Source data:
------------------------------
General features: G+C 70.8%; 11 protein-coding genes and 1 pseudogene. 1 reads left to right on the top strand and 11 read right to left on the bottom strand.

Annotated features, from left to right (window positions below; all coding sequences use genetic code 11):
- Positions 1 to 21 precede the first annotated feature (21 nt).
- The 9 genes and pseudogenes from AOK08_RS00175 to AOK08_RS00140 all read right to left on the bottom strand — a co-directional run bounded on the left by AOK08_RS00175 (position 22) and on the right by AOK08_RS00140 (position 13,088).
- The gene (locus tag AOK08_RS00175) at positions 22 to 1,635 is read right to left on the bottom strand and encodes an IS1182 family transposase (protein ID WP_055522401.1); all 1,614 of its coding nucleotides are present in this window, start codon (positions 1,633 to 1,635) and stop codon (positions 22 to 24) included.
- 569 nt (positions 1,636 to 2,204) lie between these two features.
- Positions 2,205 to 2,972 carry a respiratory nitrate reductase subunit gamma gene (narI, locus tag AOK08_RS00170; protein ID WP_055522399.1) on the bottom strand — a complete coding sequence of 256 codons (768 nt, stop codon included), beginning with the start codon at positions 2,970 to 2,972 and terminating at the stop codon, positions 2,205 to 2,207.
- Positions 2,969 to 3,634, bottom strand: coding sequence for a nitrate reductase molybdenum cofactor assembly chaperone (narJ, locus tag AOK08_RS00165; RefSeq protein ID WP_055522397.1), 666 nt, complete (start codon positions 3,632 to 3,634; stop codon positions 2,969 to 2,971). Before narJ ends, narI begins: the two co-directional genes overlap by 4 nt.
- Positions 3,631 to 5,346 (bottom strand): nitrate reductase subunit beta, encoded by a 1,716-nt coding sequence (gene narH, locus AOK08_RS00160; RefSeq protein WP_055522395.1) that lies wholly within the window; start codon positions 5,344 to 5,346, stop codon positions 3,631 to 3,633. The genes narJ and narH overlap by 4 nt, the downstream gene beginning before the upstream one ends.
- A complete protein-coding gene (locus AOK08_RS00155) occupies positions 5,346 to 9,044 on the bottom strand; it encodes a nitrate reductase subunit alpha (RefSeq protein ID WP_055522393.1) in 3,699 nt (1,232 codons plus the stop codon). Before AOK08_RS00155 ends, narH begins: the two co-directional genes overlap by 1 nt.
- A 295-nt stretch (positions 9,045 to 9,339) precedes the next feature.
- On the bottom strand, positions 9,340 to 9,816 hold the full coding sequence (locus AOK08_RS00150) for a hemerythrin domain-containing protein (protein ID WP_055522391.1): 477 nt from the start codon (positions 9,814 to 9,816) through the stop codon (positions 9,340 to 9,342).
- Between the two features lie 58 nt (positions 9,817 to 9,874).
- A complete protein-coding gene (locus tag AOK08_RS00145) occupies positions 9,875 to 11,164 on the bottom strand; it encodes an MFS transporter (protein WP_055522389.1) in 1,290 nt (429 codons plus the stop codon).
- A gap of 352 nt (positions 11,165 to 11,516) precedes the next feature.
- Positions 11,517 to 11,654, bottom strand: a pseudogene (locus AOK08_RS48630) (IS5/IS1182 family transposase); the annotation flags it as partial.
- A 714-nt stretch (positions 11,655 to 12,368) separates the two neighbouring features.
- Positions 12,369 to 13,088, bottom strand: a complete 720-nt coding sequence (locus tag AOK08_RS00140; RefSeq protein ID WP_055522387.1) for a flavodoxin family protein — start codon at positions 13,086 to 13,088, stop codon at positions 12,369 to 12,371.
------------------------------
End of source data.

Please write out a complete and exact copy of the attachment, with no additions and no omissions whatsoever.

General features: G+C 70.8%; 11 protein-coding genes and 1 pseudogene. 1 reads left to right on the top strand and 11 read right to left on the bottom strand.

Annotated features, from left to right (window positions below; all coding sequences use genetic code 11):
- Positions 1 to 21 precede the first annotated feature (21 nt).
- The 9 genes and pseudogenes from AOK08_RS00175 to AOK08_RS00140 all read right to left on the bottom strand — a co-directional run bounded on the left by AOK08_RS00175 (position 22) and on the right by AOK08_RS00140 (position 13,088).
- The gene (locus tag AOK08_RS00175) at positions 22 to 1,635 is read right to left on the bottom strand and encodes an IS1182 family transposase (protein ID WP_055522401.1); all 1,614 of its coding nucleotides are present in this window, start codon (positions 1,633 to 1,635) and stop codon (positions 22 to 24) included.
- 569 nt (positions 1,636 to 2,204) lie between these two features.
- Positions 2,205 to 2,972 carry a respiratory nitrate reductase subunit gamma gene (narI, locus tag AOK08_RS00170; protein ID WP_055522399.1) on the bottom strand — a complete coding sequence of 256 codons (768 nt, stop codon included), beginning with the start codon at positions 2,970 to 2,972 and terminating at the stop codon, positions 2,205 to 2,207.
- Positions 2,969 to 3,634, bottom strand: coding sequence for a nitrate reductase molybdenum cofactor assembly chaperone (narJ, locus tag AOK08_RS00165; RefSeq protein ID WP_055522397.1), 666 nt, complete (start codon positions 3,632 to 3,634; stop codon positions 2,969 to 2,971). Before narJ ends, narI begins: the two co-directional genes overlap by 4 nt.
- Positions 3,631 to 5,346 (bottom strand): nitrate reductase subunit beta, encoded by a 1,716-nt coding sequence (gene narH, locus AOK08_RS00160; RefSeq protein WP_055522395.1) that lies wholly within the window; start codon positions 5,344 to 5,346, stop codon positions 3,631 to 3,633. The genes narJ and narH overlap by 4 nt, the downstream gene beginning before the upstream one ends.
- A complete protein-coding gene (locus AOK08_RS00155) occupies positions 5,346 to 9,044 on the bottom strand; it encodes a nitrate reductase subunit alpha (RefSeq protein ID WP_055522393.1) in 3,699 nt (1,232 codons plus the stop codon). Before AOK08_RS00155 ends, narH begins: the two co-directional genes overlap by 1 nt.
- A 295-nt stretch (positions 9,045 to 9,339) precedes the next feature.
- On the bottom strand, positions 9,340 to 9,816 hold the full coding sequence (locus AOK08_RS00150) for a hemerythrin domain-containing protein (protein ID WP_055522391.1): 477 nt from the start codon (positions 9,814 to 9,816) through the stop codon (positions 9,340 to 9,342).
- Between the two features lie 58 nt (positions 9,817 to 9,874).
- A complete protein-coding gene (locus tag AOK08_RS00145) occupies positions 9,875 to 11,164 on the bottom strand; it encodes an MFS transporter (protein WP_055522389.1) in 1,290 nt (429 codons plus the stop codon).
- A gap of 352 nt (positions 11,165 to 11,516) precedes the next feature.
- Positions 11,517 to 11,654, bottom strand: a pseudogene (locus AOK08_RS48630) (IS5/IS1182 family transposase); the annotation flags it as partial.
- A 714-nt stretch (positions 11,655 to 12,368) separates the two neighbouring features.
- Positions 12,369 to 13,088, bottom strand: a complete 720-nt coding sequence (locus tag AOK08_RS00140; RefSeq protein ID WP_055522387.1) for a flavodoxin family protein — start codon at positions 13,086 to 13,088, stop codon at positions 12,369 to 12,371.